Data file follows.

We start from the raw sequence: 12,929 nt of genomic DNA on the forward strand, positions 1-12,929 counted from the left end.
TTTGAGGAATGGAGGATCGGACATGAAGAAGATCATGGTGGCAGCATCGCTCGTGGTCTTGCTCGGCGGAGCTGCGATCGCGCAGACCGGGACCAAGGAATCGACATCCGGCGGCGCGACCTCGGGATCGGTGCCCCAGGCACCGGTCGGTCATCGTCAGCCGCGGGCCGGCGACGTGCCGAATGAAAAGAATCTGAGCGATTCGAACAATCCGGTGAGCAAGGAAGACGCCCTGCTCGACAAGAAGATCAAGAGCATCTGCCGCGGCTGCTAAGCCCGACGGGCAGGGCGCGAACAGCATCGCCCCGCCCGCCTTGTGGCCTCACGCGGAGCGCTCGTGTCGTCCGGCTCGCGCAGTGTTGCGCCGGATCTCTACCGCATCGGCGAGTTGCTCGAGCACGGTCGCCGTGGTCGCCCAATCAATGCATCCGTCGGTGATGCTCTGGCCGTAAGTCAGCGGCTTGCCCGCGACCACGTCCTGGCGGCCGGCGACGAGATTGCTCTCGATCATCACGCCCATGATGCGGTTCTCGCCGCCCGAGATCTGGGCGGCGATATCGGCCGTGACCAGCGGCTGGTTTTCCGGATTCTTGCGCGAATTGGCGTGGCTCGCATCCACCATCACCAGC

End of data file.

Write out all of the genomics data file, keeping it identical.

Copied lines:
We start from the raw sequence: 12,929 nt of genomic DNA on the forward strand, positions 1-12,929 counted from the left end.
TTTGAGGAATGGAGGATCGGACATGAAGAAGATCATGGTGGCAGCATCGCTCGTGGTCTTGCTCGGCGGAGCTGCGATCGCGCAGACCGGGACCAAGGAATCGACATCCGGCGGCGCGACCTCGGGATCGGTGCCCCAGGCACCGGTCGGTCATCGTCAGCCGCGGGCCGGCGACGTGCCGAATGAAAAGAATCTGAGCGATTCGAACAATCCGGTGAGCAAGGAAGACGCCCTGCTCGACAAGAAGATCAAGAGCATCTGCCGCGGCTGCTAAGCCCGACGGGCAGGGCGCGAACAGCATCGCCCCGCCCGCCTTGTGGCCTCACGCGGAGCGCTCGTGTCGTCCGGCTCGCGCAGTGTTGCGCCGGATCTCTACCGCATCGGCGAGTTGCTCGAGCACGGTCGCCGTGGTCGCCCAATCAATGCATCCGTCGGTGATGCTCTGGCCGTAAGTCAGCGGCTTGCCCGCGACCACGTCCTGGCGGCCGGCGACGAGATTGCTCTCGATCATCACGCCCATGATGCGGTTCTCGCCGCCCGAGATCTGGGCGGCGATATCGGCCGTGACCAGCGGCTGGTTTTCCGGATTCTTGCGCGAATTGGCGTGGCTCGCATCCACCATCACCAGC